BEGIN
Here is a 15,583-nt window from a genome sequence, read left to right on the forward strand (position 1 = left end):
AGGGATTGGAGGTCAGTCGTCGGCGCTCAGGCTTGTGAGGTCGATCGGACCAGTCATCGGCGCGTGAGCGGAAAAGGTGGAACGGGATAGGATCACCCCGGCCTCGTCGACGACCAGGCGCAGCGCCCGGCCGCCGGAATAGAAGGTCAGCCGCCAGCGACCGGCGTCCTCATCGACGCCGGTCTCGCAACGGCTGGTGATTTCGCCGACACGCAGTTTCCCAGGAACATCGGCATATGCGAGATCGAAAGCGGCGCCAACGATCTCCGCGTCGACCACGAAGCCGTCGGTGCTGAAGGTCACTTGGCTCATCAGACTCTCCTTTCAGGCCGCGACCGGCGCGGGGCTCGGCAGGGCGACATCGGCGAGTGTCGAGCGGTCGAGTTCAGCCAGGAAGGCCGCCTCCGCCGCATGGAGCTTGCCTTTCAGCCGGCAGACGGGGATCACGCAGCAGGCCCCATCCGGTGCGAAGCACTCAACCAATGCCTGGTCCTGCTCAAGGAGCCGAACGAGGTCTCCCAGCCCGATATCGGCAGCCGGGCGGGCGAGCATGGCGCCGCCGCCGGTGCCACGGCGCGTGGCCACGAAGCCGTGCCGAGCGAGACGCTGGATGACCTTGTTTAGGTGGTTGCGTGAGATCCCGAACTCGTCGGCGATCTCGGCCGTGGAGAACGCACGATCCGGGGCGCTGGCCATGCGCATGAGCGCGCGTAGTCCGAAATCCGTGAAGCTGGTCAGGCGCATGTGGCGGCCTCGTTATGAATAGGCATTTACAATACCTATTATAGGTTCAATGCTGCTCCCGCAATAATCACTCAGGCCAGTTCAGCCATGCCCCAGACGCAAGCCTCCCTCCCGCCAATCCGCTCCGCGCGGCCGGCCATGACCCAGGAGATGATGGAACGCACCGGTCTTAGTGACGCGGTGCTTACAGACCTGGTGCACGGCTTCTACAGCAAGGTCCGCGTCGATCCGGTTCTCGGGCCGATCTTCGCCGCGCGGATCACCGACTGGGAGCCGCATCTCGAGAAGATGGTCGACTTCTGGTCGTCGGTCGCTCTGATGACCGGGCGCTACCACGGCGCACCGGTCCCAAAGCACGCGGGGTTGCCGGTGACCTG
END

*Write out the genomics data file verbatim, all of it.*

Here is a 15,583-nt window from a genome sequence, read left to right on the forward strand (position 1 = left end):
AGGGATTGGAGGTCAGTCGTCGGCGCTCAGGCTTGTGAGGTCGATCGGACCAGTCATCGGCGCGTGAGCGGAAAAGGTGGAACGGGATAGGATCACCCCGGCCTCGTCGACGACCAGGCGCAGCGCCCGGCCGCCGGAATAGAAGGTCAGCCGCCAGCGACCGGCGTCCTCATCGACGCCGGTCTCGCAACGGCTGGTGATTTCGCCGACACGCAGTTTCCCAGGAACATCGGCATATGCGAGATCGAAAGCGGCGCCAACGATCTCCGCGTCGACCACGAAGCCGTCGGTGCTGAAGGTCACTTGGCTCATCAGACTCTCCTTTCAGGCCGCGACCGGCGCGGGGCTCGGCAGGGCGACATCGGCGAGTGTCGAGCGGTCGAGTTCAGCCAGGAAGGCCGCCTCCGCCGCATGGAGCTTGCCTTTCAGCCGGCAGACGGGGATCACGCAGCAGGCCCCATCCGGTGCGAAGCACTCAACCAATGCCTGGTCCTGCTCAAGGAGCCGAACGAGGTCTCCCAGCCCGATATCGGCAGCCGGGCGGGCGAGCATGGCGCCGCCGCCGGTGCCACGGCGCGTGGCCACGAAGCCGTGCCGAGCGAGACGCTGGATGACCTTGTTTAGGTGGTTGCGTGAGATCCCGAACTCGTCGGCGATCTCGGCCGTGGAGAACGCACGATCCGGGGCGCTGGCCATGCGCATGAGCGCGCGTAGTCCGAAATCCGTGAAGCTGGTCAGGCGCATGTGGCGGCCTCGTTATGAATAGGCATTTACAATACCTATTATAGGTTCAATGCTGCTCCCGCAATAATCACTCAGGCCAGTTCAGCCATGCCCCAGACGCAAGCCTCCCTCCCGCCAATCCGCTCCGCGCGGCCGGCCATGACCCAGGAGATGATGGAACGCACCGGTCTTAGTGACGCGGTGCTTACAGACCTGGTGCACGGCTTCTACAGCAAGGTCCGCGTCGATCCGGTTCTCGGGCCGATCTTCGCCGCGCGGATCACCGACTGGGAGCCGCATCTCGAGAAGATGGTCGACTTCTGGTCGTCGGTCGCTCTGATGACCGGGCGCTACCACGGCGCACCGGTCCCAAAGCACGCGGGGTTGCCGGTGACCTG